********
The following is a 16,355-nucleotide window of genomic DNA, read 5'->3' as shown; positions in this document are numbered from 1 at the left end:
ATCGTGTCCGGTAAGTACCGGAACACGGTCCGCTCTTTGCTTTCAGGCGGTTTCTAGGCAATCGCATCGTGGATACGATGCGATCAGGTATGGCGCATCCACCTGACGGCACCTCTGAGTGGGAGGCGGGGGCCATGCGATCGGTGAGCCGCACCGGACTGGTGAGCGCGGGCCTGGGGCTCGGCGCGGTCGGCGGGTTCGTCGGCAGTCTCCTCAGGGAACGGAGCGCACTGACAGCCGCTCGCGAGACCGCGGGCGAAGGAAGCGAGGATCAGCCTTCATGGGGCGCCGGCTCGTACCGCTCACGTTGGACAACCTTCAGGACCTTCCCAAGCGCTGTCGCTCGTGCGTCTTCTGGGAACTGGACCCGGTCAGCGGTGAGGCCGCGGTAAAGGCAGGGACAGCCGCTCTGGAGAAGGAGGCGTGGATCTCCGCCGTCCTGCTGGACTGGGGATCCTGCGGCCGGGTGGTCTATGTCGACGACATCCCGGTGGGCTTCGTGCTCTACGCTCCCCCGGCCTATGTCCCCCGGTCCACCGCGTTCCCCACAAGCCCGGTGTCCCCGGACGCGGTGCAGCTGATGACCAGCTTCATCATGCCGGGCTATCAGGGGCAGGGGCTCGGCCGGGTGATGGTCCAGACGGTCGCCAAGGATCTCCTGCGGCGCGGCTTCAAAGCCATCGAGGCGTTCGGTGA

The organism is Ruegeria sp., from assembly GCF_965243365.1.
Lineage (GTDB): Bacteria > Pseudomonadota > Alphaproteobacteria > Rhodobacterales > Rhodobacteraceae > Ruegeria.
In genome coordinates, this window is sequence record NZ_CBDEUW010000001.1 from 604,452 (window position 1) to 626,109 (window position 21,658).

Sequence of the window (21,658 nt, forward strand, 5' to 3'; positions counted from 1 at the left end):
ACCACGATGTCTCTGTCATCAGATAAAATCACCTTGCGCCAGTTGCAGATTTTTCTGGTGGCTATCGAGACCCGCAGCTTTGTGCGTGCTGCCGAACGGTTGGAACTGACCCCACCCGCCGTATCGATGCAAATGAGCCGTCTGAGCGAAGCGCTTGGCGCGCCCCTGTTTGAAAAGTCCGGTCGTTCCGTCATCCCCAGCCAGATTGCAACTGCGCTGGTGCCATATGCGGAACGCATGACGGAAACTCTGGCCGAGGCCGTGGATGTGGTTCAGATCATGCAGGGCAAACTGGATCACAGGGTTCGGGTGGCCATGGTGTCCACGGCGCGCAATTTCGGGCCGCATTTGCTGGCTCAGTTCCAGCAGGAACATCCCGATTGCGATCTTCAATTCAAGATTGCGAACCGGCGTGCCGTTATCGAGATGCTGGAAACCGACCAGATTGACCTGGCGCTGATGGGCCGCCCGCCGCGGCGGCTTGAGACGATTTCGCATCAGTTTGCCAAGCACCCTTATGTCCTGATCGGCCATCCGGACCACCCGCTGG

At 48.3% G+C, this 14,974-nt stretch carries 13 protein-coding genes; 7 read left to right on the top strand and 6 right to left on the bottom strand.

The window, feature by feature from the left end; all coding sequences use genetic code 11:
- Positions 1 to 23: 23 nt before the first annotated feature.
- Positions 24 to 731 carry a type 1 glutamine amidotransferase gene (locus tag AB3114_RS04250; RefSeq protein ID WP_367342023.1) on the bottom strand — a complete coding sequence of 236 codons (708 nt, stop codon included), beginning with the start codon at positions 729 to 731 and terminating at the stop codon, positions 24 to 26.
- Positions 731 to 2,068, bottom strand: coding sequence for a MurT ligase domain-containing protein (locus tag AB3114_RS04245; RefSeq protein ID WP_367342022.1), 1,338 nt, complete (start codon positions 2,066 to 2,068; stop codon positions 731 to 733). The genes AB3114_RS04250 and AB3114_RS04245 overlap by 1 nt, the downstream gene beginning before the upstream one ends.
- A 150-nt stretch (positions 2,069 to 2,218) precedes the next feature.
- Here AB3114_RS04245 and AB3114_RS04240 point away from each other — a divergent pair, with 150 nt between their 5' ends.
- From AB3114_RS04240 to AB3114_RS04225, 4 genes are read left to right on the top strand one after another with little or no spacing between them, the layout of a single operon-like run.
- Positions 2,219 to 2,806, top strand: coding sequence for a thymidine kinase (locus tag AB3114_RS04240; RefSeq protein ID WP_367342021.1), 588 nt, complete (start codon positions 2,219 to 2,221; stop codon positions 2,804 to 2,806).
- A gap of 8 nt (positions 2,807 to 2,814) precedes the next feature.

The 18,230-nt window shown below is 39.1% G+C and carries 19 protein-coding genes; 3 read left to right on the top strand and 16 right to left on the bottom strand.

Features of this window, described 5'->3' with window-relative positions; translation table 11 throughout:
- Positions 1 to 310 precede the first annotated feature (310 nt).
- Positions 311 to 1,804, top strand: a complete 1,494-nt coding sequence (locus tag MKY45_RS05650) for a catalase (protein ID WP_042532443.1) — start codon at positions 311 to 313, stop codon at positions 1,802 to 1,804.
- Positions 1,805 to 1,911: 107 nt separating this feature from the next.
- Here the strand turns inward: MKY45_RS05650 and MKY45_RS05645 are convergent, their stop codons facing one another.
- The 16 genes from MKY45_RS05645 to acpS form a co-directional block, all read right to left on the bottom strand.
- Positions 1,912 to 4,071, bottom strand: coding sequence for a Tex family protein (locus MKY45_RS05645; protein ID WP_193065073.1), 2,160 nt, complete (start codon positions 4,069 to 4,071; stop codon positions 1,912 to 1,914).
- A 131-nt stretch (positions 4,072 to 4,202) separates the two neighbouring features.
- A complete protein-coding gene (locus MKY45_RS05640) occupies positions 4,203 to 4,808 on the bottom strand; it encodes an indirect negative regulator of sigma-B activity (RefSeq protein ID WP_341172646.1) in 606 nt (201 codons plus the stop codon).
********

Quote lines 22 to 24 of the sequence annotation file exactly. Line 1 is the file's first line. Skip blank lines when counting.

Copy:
- Positions 1,805 to 1,911: 107 nt separating this feature from the next.
- Here the strand turns inward: MKY45_RS05650 and MKY45_RS05645 are convergent, their stop codons facing one another.
- The 16 genes from MKY45_RS05645 to acpS form a co-directional block, all read right to left on the bottom strand.